ROME (Reuters) - If you thought cracking “The Da Vinci Code” was tough, try unscrambling “The Provenzano Code”, the cryptic cipher the Mafia’s “boss of bosses” invented to rule the mob for years when he was Italy’s most wanted man.
Numbers, alphabet letters, Bible quotations, references to Jesus — they are all in a new book by Sicilian magistrate Michele Prestipino, who tries to unravel Mafia mysteries with notes that came to light with Bernardo Provenzano’s arrest last April.
“The Provenzano Code”, which hit Italian bookstores on Thursday, uses dozens of “pizzini” (little pieces of paper) which Provenzano wrote to communicate with lieutenants, to try to reconstruct the recent history of Sicily’s Mafia.
“This is not just the Mafia as seen close up by outsiders, this is Cosa Nostra explained by Cosa Nostra, the Mafia explained by Mafiosi in their own words,” Prestipino told Reuters in a telephone interview from Palermo, Sicily’s capital.
“We now have what amounts to the largest Mafia archive ever,” he said.
Provenzano was undisputed head of the Sicilian Mafia from 1993 until his arrest on April 11 ended 43 years on the run.
When police finally nabbed him in a farmhouse near the hill town of Corleone, made famous in “The Godfather” films, his “command center” was decidedly not high-tech.
The arsenal Provenzano wielded to run the Mafia consisted of two typewriters — one manual, one electric — a dictionary and a copy of the Bible brimming with homemade tabs, underlining and annotations of Old and New Testament verses.
A rough-hewn slab of wood served as a desk on which rested an in-box and an out-box he used to keep track of business.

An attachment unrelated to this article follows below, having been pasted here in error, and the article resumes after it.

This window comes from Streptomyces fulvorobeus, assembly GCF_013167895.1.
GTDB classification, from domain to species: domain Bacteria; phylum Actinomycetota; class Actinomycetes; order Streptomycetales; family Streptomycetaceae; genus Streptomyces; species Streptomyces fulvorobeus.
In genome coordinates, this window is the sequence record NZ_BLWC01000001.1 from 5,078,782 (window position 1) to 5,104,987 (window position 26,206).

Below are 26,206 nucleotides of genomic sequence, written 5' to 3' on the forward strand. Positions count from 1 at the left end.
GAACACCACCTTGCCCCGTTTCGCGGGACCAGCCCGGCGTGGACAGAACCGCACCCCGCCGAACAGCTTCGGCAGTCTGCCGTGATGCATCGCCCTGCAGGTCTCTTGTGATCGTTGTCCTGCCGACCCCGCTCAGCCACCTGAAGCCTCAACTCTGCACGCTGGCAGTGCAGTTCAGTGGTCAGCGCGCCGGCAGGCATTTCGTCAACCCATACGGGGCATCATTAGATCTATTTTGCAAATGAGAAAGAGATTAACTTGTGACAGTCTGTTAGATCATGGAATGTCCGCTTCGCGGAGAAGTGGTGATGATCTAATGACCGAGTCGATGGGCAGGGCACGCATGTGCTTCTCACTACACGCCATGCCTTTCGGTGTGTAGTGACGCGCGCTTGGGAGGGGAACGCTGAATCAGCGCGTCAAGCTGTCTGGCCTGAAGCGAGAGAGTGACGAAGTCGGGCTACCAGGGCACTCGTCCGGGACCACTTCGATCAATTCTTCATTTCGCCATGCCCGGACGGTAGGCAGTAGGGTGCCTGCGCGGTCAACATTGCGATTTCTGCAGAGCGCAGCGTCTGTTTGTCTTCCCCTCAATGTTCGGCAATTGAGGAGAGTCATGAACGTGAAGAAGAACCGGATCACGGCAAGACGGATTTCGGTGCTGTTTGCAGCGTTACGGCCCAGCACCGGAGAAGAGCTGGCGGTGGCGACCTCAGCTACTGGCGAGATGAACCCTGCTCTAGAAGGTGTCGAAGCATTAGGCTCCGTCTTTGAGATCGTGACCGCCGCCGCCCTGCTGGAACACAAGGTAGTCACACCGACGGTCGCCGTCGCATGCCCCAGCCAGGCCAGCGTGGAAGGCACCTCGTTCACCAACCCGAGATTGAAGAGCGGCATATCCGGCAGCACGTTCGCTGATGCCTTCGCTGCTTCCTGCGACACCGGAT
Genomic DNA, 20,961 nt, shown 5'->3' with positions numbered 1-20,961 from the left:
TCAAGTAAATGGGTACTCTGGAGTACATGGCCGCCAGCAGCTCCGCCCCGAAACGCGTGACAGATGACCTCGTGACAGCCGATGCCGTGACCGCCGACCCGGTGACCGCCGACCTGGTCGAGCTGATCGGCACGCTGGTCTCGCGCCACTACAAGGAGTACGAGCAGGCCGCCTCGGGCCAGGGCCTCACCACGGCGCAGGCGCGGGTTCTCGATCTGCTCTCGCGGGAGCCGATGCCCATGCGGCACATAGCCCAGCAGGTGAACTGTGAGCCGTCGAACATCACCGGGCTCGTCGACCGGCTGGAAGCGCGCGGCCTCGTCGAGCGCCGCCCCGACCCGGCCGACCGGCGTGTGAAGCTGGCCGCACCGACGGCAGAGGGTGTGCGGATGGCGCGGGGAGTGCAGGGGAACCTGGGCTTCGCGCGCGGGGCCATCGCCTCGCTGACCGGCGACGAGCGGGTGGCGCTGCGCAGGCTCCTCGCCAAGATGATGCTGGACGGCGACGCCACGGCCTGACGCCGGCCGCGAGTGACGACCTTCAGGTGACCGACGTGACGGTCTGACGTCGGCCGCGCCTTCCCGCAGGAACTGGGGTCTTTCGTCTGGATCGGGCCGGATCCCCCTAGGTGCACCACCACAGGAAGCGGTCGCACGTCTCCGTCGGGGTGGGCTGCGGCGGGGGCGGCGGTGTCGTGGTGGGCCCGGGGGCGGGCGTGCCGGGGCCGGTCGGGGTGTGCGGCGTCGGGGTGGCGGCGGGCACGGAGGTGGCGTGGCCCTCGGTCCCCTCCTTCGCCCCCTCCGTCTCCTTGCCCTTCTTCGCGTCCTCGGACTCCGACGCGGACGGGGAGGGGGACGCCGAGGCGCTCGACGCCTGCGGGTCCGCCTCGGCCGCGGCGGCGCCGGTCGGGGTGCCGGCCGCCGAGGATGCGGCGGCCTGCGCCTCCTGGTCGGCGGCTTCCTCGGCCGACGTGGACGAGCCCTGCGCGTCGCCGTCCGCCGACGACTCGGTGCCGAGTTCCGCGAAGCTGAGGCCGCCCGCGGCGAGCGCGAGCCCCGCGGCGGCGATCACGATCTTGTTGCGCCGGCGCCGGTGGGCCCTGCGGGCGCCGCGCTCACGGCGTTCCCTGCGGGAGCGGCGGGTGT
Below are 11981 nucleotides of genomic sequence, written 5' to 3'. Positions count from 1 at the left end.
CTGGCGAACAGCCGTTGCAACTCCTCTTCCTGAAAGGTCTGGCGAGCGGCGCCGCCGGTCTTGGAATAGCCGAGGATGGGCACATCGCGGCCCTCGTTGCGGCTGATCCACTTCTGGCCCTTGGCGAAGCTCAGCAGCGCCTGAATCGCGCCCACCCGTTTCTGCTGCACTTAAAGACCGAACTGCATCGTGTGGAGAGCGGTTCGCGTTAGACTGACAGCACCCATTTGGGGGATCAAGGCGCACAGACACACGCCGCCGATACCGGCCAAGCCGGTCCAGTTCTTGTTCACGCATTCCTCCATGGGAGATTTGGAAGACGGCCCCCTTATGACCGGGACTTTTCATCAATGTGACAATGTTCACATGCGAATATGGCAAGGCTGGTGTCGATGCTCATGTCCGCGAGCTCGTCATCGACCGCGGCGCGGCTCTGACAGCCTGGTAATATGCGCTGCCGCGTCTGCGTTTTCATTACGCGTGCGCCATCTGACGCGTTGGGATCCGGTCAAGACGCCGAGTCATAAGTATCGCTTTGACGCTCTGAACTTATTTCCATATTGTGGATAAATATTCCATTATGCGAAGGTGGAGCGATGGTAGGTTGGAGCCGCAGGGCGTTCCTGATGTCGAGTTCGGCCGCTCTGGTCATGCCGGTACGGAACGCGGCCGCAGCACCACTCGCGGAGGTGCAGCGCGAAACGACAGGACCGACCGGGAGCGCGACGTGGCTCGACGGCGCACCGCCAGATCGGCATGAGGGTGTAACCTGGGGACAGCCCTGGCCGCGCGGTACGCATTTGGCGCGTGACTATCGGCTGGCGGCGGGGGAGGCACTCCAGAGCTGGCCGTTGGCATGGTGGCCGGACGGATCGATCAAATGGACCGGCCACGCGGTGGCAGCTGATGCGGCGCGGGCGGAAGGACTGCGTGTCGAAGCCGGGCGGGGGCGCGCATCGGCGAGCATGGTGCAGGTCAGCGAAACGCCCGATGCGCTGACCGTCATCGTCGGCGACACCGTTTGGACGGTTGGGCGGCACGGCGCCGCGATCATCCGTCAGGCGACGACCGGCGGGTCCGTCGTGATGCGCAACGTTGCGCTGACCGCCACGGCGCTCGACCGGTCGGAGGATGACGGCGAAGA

The “pizzini”, typed on onionskin paper and folded tens of times until they could even fit between two toes, were sealed in transparent tape and dispatched via a chain of messengers.
“The language he used is the only instrument we have to understand the personality of the man who for more than 10 years headed one of the most powerful crime organizations,” said Prestipino, who wrote the book with journalist Salvo Palazzolo.
Provenzano, who quit school after second grade in Corleone, wrote in often ungrammatical Italian. He assigned numbers from two to 164 to his accomplices — he was number one — and many of them did not know which number referred to which person.
One of the most mysterious accomplices was known as “the adored Jesus Christ”. He figures in several notes where Provenzano thanks him for getting the mob out of tight spots.
“We don’t know if “the adored Jesus Christ” is a person or a group,” said Prestipino. “When he wrote to his underlings he never disclosed the identity.”
In one note, Provenzano thanked “the adored Jesus Christ” for informing him that police had hidden a video camera near a farmhouse where the Mafia was to have held a summit in Sicily.
“It’s hard to imagine that it was divine providence that told Provenzano about the places where police had installed cameras and listening devices,” Prestipino said.
Provenzano, who has refused to cooperate with police and is now in solitary confinement in one of Italy’s most secure prisons, was very attached to his well-worn, annotated Bible.
Full of mysterious cross references, he several times asked to have it returned. But investigators refused because it is a potential treasure trove of information.
FBI code crackers from their Cryptanalysis and Racketeering Records Unit in the United States are helping Italian colleagues decipher it and its relation to the “pizzini”.
“We have not yet been able to figure out if a (deeper) code is hidden in the annotations, the underlining, the occult contents,” Prestipino said.
additional reporting by Wlady Pantaleone and Antonella Ciancio